Monday, January 30, 2012

'I'm making my face sick'

Matthew, the 5-year-old, had a 103-degree fever Saturday night and a 104-degree fever Sunday afternoon. We gave him Tylenol Sunday at around 5 pm, and we were shocked when his fever was gone at bedtime. He had transformed from a puddle of red-hot misery sprawled on the couch, to a feisty kid hitting and chasing his older brother.

Of course Matthew knew the stakes in this transformation. A kid with a fever stays home from school; a kid without a fever goes to school. Based on his bedtime demeanor, we expected him to get on the bus Monday morning.

So this is what I came downstairs to find Monday morning: Matthew tucked into a ball beneath the kitchen sink, his face pressed against the heater. He looked up at me.

"I'm making my face sick," he said.

Before coming downstairs, I had already gone into his bedroom and found his covers oddly tossed around the bed. Something hadn't appeared right.

"And, Daddy, I covered myself with my Thomas blanket, the big blue blanket and all the sheets, to make my face sick," he said.

Despite the charm, I wasn't buying it. He was fine. When the warm air stopped blowing from the heater, he joined us, ate breakfast and goofed around like normal.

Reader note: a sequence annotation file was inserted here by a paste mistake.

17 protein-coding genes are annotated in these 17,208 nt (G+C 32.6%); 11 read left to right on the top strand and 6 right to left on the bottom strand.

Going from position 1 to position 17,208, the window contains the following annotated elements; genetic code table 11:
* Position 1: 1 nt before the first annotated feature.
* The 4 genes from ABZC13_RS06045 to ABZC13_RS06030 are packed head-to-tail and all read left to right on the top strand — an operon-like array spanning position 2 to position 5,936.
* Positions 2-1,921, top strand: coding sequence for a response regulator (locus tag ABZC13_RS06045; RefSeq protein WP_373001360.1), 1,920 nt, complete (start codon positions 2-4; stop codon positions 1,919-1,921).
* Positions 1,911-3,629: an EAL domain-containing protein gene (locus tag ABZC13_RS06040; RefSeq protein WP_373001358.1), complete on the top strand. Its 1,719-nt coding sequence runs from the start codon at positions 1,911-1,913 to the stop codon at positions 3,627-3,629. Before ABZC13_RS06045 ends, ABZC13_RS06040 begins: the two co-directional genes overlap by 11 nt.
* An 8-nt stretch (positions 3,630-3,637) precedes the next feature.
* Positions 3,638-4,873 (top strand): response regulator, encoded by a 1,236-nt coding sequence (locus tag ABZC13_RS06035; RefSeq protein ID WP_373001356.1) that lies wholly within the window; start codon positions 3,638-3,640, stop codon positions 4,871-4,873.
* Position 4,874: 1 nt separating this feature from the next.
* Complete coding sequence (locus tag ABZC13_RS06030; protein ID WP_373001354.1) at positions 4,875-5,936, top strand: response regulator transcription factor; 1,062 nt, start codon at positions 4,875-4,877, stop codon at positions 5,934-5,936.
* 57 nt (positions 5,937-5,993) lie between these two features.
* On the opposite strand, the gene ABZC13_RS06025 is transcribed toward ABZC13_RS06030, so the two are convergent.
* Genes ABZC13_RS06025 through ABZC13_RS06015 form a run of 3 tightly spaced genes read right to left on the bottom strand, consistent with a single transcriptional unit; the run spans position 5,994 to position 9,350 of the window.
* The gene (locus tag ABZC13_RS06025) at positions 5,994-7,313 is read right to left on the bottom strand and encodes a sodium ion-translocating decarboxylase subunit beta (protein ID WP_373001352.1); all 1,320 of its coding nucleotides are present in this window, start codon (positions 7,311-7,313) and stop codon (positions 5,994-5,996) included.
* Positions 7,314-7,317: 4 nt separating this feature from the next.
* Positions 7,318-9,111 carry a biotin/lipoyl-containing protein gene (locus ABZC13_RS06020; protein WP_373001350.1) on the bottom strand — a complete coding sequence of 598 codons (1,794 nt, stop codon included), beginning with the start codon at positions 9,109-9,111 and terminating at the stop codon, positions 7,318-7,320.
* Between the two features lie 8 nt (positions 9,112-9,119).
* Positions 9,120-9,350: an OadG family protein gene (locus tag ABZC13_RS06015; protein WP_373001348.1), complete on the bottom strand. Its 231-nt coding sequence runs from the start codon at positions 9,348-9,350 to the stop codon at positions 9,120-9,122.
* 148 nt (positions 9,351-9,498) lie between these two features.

He went upstairs to get dressed and stayed longer than normal. After 15 minutes, I went up to check on him. He was half-dressed, standing in a dark room and crying.

"What's wrong?" I asked.

"I don't know. I just feel like crying," he said. I went down the hall, got the thermometer and took his temperature – 99.9. Sick enough to stay home from school. He finished dressing and went downstairs, tears still running down his cheeks. Needless to say, the bus came and Matthew stayed at home.

And surprise, surprise, as I type this, he's in my office, talking incessantly, goofing around, playing with his younger brother, grabbing every gadget in here and behaving nothing like a sick child. Magically, the tears have stopped.

Tomorrow, I'm not falling for it. He can shove his face in a heater all he wants. Tomorrow he's going to school.

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